U.S. Aircraft Carrier Went In Wrong Direction For Days After White House Threat

aircraft carrier USS Carl Vinson170415-N-BL637-044 SUNDA STRAIT (April 15, 2017) The aircraft carrier USS Carl Vinson (CVN 70) transits the Sunda Strait. The Carl Vinson Carrier Strike Group is on a scheduled western Pacific deployment as part of the U.S. Pacific Fleet-led initiative to extend the command and control functions of U.S. 3rd Fleet. U.S Navy aircraft carrier strike groups have patrolled the Indo-Asia-Pacific regularly and routinely for more than 70 years. (U.S. Navy photo by Mass Communication Specialist 2nd Class Sean M. Castellano/Released)

Trump said he was “sending an armada” to the Korean Peninsula, but that didn’t happen.

by Paige Lavender, Eline Gordts

(HuffPo) – When U.S. officials claimed two weeks ago that an American aircraft carrier was heading toward waters near North Korea, it was actually sailing in the opposite direction, The New York Times and Defense News report.

Amid growing tensions between the U.S. and North Korea, U.S. Pacific Command announced on April 8 that the USS Carl Vinson strike group would sail north to the western Pacific after departing Singapore that day. An American official told Reuters at the time that the ships’ move toward the Korean Peninsula was a show of force directed at the regime of Kim Jong Un.Yoga Clothing for You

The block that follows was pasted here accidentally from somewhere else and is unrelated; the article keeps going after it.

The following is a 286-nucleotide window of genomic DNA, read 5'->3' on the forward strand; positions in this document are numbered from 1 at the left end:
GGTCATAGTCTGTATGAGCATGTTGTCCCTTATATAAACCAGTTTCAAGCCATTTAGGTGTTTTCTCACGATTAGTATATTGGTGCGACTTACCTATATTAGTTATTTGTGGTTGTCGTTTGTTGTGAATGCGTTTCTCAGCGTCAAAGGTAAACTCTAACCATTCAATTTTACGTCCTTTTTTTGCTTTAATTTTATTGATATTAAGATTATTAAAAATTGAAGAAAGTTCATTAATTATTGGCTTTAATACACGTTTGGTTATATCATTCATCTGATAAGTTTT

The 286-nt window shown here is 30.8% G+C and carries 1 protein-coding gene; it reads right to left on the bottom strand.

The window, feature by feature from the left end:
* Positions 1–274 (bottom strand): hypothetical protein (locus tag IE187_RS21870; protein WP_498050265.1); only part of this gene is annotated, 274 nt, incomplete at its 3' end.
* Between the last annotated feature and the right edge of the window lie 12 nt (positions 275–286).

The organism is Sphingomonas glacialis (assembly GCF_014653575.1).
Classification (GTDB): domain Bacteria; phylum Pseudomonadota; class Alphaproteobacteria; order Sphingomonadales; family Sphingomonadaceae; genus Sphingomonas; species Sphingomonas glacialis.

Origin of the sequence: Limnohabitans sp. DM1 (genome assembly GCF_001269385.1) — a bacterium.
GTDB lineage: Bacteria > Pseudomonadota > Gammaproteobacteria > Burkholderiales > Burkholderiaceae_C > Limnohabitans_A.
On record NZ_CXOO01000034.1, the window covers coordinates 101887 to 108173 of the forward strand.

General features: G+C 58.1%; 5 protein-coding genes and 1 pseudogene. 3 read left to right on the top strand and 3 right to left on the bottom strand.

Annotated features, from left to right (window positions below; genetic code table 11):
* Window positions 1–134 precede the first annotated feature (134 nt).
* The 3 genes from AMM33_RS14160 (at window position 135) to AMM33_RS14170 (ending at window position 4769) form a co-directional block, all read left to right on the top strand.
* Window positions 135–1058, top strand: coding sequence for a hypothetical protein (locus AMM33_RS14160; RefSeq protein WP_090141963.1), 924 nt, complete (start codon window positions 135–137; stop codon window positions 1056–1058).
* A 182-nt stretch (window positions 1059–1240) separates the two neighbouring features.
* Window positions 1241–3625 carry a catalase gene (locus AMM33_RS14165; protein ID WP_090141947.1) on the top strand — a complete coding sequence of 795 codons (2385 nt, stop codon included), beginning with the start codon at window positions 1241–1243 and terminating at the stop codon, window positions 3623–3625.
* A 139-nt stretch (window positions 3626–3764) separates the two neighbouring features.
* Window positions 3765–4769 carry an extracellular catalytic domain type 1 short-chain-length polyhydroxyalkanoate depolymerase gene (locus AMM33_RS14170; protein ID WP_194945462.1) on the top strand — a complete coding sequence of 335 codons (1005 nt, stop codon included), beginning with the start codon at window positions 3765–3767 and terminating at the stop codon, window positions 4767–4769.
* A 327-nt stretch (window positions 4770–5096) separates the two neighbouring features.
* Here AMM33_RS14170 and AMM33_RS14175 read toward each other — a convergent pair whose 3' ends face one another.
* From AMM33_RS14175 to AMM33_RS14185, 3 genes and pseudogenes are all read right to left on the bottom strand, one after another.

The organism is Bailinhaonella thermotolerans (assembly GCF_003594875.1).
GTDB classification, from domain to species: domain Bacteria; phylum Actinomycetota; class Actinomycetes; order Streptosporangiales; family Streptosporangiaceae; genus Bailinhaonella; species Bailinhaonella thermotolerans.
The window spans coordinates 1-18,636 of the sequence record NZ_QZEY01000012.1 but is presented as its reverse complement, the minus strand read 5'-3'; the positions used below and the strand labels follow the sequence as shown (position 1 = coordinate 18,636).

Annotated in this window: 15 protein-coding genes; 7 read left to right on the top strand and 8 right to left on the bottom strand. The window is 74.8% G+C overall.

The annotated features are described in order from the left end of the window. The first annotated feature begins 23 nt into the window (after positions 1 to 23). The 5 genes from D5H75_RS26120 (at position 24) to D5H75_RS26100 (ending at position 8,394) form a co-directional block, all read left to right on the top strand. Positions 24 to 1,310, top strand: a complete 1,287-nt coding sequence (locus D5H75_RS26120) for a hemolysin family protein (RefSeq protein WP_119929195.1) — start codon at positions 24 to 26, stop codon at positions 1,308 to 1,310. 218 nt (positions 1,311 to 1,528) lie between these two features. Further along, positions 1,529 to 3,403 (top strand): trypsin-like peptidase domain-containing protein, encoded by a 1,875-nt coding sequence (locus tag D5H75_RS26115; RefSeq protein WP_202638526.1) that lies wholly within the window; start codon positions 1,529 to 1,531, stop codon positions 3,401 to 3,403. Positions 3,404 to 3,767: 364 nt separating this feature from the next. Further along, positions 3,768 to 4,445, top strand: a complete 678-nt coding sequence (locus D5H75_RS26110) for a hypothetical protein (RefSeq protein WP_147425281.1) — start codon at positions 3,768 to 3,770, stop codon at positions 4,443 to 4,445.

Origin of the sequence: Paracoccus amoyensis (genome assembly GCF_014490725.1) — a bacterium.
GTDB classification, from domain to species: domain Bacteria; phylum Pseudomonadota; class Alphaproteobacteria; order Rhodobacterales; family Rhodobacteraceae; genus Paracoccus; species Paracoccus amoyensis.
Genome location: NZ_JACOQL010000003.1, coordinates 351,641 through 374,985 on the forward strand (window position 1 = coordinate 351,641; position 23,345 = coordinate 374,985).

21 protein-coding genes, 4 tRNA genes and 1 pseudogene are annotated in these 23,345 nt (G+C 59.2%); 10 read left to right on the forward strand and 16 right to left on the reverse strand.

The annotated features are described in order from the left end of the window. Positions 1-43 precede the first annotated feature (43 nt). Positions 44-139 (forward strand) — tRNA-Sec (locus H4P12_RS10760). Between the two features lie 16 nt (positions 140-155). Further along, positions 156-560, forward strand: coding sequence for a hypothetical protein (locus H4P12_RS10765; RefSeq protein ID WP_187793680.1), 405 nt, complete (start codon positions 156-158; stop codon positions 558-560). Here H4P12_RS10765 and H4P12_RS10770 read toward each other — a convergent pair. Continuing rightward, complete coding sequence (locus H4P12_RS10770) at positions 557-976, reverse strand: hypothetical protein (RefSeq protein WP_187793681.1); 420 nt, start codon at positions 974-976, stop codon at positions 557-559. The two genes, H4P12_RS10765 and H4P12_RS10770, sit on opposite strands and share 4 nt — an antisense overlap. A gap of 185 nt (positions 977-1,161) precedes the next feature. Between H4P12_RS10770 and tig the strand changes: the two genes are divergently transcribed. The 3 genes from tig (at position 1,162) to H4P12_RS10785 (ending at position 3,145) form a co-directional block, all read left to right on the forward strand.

U.S. National Security Adviser H.R. McMaster told Fox News the next day that the group was being rerouted from Singapore toward the Korean Peninsula as a “prudent” show of force.

Mere days after the announcement about the strike group’s new course, President Donald Trump weighed in on the North Korean threat. “We are sending an armada, very powerful. We have submarines, very powerful, far more powerful than the aircraft carrier,” Trump told Fox on April 12.

“We have the best military people on Earth. And I will say this: He is doing the wrong thing,” Trump added, referring to Kim Jong Un.

But Defense News pointed out on Tuesday that photos released by the U.S. Navy showed the aircraft carrier passing through the Sunda Strait in Indonesia, about 3,500 miles from the Korean Peninsula, last Saturday. It was moving away from North Korea when U.S. officials said it was moving toward the peninsula, the Times confirmed on Tuesday.

The ship has changed direction since then, but is expected to arrive far later than initial reports suggested.

CNN’s Jim Acosta tweeted that an administration official blamed the mix-up on a miscommunication. The White House did not immediately respond to a request for comment.

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